Aircraft Warning Lights
Wind farm lighting includes:
- Aircraft warning lights that are installed on tops of some turbine nacelles and
- Night lights around wind farm buildings, parking lots, or other facilities.
Aircraft warning lights on top of tall telecommunications towers are known to be highly problematic for night-flying migratory birds (though not bats) during cloudy weather when the birds cannot navigate via the stars and are aĴracted to the lights, thereby colliding with the towers, guy wires, or each other.
The windy sites most favorable for wind farm development often, though not always, have clear skies at night when night-flying birds are not attracted to artificial lights.
To minimize the risks that night-flying migrant birds will be attracted to wind turbines during overcast weather, aircraft warning lights would ideally be:
- White strobe lights and
- Placed a top a limited number of turbines to help show the wind farm outline, rather than on every one, consistent with national and local regulatory requirements.
In many low-risk cases far away from airports, such lights might not be needed at all; for example, U.S. law requires aircraft warning lights only on structures 200 feet or higher.
If aviation regulations provide flexibility regarding the type of aircraft warning lights to be used, it would also be important to consult with local residents regarding their aesthetic preferences, while also explaining the bird-friendly advantages of white strobe lights.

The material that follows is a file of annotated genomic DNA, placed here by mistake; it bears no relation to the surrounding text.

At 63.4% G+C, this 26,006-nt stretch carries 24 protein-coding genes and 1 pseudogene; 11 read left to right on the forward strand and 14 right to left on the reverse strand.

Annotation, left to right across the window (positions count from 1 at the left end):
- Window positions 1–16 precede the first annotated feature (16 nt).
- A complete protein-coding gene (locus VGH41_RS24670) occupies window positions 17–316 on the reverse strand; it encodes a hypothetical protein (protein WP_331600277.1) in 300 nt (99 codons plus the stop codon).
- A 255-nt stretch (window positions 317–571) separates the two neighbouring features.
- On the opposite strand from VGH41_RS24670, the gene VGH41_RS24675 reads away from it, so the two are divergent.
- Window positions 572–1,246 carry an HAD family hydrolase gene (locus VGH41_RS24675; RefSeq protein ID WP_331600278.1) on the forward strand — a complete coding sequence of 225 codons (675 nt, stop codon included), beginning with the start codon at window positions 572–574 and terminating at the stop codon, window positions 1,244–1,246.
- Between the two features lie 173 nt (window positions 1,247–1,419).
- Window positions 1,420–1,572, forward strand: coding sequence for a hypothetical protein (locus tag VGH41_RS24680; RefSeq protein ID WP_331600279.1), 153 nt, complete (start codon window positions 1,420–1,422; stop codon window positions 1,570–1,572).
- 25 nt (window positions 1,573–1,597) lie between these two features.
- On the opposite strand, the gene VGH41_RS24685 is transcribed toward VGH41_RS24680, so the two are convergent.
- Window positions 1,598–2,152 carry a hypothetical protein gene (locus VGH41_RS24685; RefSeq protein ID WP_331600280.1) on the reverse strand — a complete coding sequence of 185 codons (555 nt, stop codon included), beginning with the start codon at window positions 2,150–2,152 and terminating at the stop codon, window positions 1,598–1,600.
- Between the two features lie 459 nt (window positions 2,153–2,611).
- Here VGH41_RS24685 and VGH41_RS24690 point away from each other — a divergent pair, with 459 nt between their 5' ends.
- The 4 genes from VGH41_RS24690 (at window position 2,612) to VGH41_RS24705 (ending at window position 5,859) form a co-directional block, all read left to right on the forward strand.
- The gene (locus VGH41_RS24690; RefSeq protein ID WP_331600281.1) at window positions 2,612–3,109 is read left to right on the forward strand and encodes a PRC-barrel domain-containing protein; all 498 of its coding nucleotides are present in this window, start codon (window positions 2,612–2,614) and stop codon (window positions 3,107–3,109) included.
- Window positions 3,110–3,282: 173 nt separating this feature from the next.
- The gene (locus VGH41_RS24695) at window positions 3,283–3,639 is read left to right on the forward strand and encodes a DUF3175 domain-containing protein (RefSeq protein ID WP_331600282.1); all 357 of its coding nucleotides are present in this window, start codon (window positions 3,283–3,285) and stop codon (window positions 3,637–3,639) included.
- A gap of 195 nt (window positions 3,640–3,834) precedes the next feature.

At the Mexico La Venta II project, only a small number of the 98 turbines have aircraft warning lights, which appears to be adequate for showing any pilots that might be in the area that there are multiple structures around, without potentially at-tracting numerous migrating birds to the turbines on overcast nights.
Night lights around worker compounds, parking lots, and other wind farm facilities can attract to the wind farm migratory birds during cloudy weather, as well as bats and nocturnal birds (owls and nighjars) that seek out the flying insects that con-centrate around night lights.
In this regard, wind farm night lighting can be managed to minimize risks to birds and bats in ways that do not compromise worker safety and operational security.
These approaches include the use of:
- Sensors and switches to keep lights off when not needed and
- Lighting fixtures that are hooded and directed downward to minimize the skyward and horizontal illumination that could attract night-flying birds and bats to the vicinity of wind turbines.
Resource: Greening the Wind | Environmental and Social Considerations for Wind Power Development – George C. Ledec, Kennan W. Rapp and Roberto G. Aiello